Bonus Article for Researchdesign explained
You may want to assign thefollowing article:
Liberman, V.,Samuels, S. M., & Ross, L. (2004). “The name of the game: Predictivepower of reputations versus situational labels in determining prisoner’sdilemma game moves. Personality and Social Psychology Bulletin
You can use the first part of this article withChapter 1 (to show that research, rather than merely verifying intuition,sometimes finds that intuition is wrong), with Chapter 2 (to introduce studentsto a research paradigm that was frequently used by social psychologists in the1960s and is frequently used by experimental economists these days: ThePrisoner’s Dilemma game), with Chapter 9 (to discuss simple experiments),or with Chapter 11 (to discuss factorial designs that have one experimentalfactor and one nonexperimental factor). Although the article is easy to read,you can make it even easier for students to read by giving them Table 1.
Guide to Understanding the Article
Tips, Comments, and Problem Areas
N-move Prisoner’s Dilemma: The Prisoner’s Dilemma gets its name from a problem sometimes faced by a criminal who, along with his partner, has been arrested. The police have a case, but their case would be a lot stronger if one or both criminals confess. Therefore, the criminal is asked to testify against the partner (defect) rather than maintaining the partner’s innocence (cooperating with the partner). The dilemma comes from the various payoffs of cooperating versus defecting. The criminal can get off free by ratting out the partner (defecting)—if the partner has decided not to rat out the criminal. If, however, both criminals defect, they both get long sentences. If, on the other hand, they both refuse to rat the other one out (they cooperate with each other), they both get light sentences. Thus, the situation is set up where (a) the group as a whole benefits most if people cooperate, but (b) an individual can be better off by not cooperating—if the partner cooperates, and (c) the worst outcome is to be a sucker: to cooperate when your partner defects. The N-move Prisoner’s Dilemma means that it is not just a one-round game: In Round 2 and other rounds, you will be able to adjust your strategy based on what your partner did on previous rounds.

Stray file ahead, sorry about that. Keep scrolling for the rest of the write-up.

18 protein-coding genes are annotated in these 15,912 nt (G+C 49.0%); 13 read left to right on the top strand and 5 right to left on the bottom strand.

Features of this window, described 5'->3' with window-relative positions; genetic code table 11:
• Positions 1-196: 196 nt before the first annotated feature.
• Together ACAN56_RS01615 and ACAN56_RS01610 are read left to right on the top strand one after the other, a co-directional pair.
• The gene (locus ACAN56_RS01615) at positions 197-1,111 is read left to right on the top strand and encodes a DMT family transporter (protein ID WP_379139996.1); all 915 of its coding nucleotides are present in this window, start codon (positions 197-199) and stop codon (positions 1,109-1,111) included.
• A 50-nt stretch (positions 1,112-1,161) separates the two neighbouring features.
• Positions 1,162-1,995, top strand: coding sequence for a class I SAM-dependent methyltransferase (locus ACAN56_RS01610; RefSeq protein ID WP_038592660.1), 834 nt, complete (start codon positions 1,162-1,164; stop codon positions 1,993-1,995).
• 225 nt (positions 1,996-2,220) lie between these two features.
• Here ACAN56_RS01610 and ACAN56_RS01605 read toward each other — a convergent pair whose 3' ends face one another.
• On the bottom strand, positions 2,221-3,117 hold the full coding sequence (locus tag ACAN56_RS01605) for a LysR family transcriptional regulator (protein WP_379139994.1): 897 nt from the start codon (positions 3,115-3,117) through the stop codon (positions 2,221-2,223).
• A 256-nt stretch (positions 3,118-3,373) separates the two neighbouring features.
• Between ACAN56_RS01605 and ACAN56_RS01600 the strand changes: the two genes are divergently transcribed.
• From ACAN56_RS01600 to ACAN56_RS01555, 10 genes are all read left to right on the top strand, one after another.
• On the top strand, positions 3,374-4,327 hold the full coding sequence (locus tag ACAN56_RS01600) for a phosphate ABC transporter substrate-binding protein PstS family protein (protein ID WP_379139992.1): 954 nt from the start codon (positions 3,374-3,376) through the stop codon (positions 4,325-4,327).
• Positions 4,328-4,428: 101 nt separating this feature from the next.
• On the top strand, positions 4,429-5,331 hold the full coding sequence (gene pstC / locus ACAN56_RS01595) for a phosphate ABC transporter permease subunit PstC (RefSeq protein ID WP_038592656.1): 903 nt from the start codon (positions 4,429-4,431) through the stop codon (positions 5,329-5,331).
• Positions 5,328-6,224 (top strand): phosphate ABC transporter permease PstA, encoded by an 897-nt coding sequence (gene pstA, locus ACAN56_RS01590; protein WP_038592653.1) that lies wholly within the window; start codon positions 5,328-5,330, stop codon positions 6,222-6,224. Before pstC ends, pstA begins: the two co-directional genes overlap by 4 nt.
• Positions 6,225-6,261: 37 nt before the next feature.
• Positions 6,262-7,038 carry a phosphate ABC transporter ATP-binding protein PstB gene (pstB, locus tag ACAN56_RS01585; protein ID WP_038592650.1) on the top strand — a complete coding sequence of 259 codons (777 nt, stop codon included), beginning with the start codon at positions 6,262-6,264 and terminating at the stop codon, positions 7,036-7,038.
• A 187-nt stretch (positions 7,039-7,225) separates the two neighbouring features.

Probably the best way to understand the Prisoner’s Dilemma is to experience it. Either of the two websites below will let you play the Prisoner’s Dilemma game online.
To learn more about the Prisoner’s Dilemma game, you can read this interesting encyclopedia entry by going to
“dialogue between social psychology and personality psychology”: refers to the discussion about the relative importance of situational, social factors (in this case, seeing if varying the name of the game from one that might encourage competition [“The Wall Street Game”] to one that might encourage cooperation [“The Community Game”]) would have more impact than differences in personality factors (in this case, comparing people judged to have highly competitive personalities with people judged to have cooperative personalities).
“subjectivist tradition of psychology and the objectivist spirit of game-theory economics”: Economists have focused only on the objective reality (e.g., how much money does the participant get for making a certain decision). In contrast, psychologists have looked at how people intepret reality (e.g.,
altruistic motives: unselfish reasons
strategic motives: selfish reasons
Payoff matrix: the rewards and costs of making certain decisions. The matrix can be expressed in a table. For an example of a payoff matrix, see the table in the Procedure section (page 1176).
“framed”: worded in a way that affects how people interpret the situation; presenting the problem in a way that certain values, beliefs, or norms seem more relevant
malleability of construal processes: the extent to which people’s interpretations of events can be changed; the degree to which interpretations can be influenced; we can manipulation how people will interpret an event